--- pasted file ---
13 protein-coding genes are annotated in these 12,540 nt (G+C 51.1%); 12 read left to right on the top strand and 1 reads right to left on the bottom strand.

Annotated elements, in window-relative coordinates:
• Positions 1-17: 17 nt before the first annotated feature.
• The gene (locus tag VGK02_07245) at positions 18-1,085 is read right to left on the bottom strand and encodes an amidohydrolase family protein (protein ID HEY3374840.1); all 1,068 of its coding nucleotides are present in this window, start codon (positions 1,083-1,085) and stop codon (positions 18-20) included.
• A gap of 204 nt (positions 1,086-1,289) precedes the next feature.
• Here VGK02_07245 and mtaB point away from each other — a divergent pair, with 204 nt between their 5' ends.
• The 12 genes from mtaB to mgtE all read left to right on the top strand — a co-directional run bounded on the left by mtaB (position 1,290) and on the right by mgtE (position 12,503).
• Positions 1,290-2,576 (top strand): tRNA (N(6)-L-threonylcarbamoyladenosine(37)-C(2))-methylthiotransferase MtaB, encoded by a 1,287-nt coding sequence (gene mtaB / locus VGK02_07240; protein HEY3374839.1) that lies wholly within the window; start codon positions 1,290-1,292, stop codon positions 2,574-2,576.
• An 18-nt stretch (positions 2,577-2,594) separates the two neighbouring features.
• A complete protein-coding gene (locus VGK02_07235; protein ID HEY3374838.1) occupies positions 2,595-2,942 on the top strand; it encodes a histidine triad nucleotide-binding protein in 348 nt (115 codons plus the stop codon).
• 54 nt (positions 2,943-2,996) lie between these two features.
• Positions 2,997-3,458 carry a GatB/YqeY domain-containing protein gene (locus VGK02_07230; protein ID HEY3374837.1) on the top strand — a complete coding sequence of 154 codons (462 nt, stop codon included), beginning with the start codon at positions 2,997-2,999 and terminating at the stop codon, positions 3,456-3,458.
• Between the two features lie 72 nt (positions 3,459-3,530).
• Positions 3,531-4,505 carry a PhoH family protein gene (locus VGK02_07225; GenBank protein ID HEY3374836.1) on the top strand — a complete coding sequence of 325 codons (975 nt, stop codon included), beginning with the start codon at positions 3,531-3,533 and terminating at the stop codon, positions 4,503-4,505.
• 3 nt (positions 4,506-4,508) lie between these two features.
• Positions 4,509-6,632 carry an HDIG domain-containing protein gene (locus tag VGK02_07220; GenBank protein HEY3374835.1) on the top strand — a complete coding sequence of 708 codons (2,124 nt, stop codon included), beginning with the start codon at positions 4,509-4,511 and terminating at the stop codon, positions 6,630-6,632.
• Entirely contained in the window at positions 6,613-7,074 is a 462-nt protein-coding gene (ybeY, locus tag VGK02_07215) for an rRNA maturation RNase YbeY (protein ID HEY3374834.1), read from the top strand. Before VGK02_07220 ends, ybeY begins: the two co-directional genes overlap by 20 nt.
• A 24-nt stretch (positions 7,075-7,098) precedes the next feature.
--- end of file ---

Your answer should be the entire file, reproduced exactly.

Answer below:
13 protein-coding genes are annotated in these 12,540 nt (G+C 51.1%); 12 read left to right on the top strand and 1 reads right to left on the bottom strand.

Annotated elements, in window-relative coordinates:
• Positions 1-17: 17 nt before the first annotated feature.
• The gene (locus tag VGK02_07245) at positions 18-1,085 is read right to left on the bottom strand and encodes an amidohydrolase family protein (protein ID HEY3374840.1); all 1,068 of its coding nucleotides are present in this window, start codon (positions 1,083-1,085) and stop codon (positions 18-20) included.
• A gap of 204 nt (positions 1,086-1,289) precedes the next feature.
• Here VGK02_07245 and mtaB point away from each other — a divergent pair, with 204 nt between their 5' ends.
• The 12 genes from mtaB to mgtE all read left to right on the top strand — a co-directional run bounded on the left by mtaB (position 1,290) and on the right by mgtE (position 12,503).
• Positions 1,290-2,576 (top strand): tRNA (N(6)-L-threonylcarbamoyladenosine(37)-C(2))-methylthiotransferase MtaB, encoded by a 1,287-nt coding sequence (gene mtaB / locus VGK02_07240; protein HEY3374839.1) that lies wholly within the window; start codon positions 1,290-1,292, stop codon positions 2,574-2,576.
• An 18-nt stretch (positions 2,577-2,594) separates the two neighbouring features.
• A complete protein-coding gene (locus VGK02_07235; protein ID HEY3374838.1) occupies positions 2,595-2,942 on the top strand; it encodes a histidine triad nucleotide-binding protein in 348 nt (115 codons plus the stop codon).
• 54 nt (positions 2,943-2,996) lie between these two features.
• Positions 2,997-3,458 carry a GatB/YqeY domain-containing protein gene (locus VGK02_07230; protein ID HEY3374837.1) on the top strand — a complete coding sequence of 154 codons (462 nt, stop codon included), beginning with the start codon at positions 2,997-2,999 and terminating at the stop codon, positions 3,456-3,458.
• Between the two features lie 72 nt (positions 3,459-3,530).
• Positions 3,531-4,505 carry a PhoH family protein gene (locus VGK02_07225; GenBank protein ID HEY3374836.1) on the top strand — a complete coding sequence of 325 codons (975 nt, stop codon included), beginning with the start codon at positions 3,531-3,533 and terminating at the stop codon, positions 4,503-4,505.
• 3 nt (positions 4,506-4,508) lie between these two features.
• Positions 4,509-6,632 carry an HDIG domain-containing protein gene (locus tag VGK02_07220; GenBank protein HEY3374835.1) on the top strand — a complete coding sequence of 708 codons (2,124 nt, stop codon included), beginning with the start codon at positions 4,509-4,511 and terminating at the stop codon, positions 6,630-6,632.
• Entirely contained in the window at positions 6,613-7,074 is a 462-nt protein-coding gene (ybeY, locus tag VGK02_07215) for an rRNA maturation RNase YbeY (protein ID HEY3374834.1), read from the top strand. Before VGK02_07220 ends, ybeY begins: the two co-directional genes overlap by 20 nt.
• A 24-nt stretch (positions 7,075-7,098) precedes the next feature.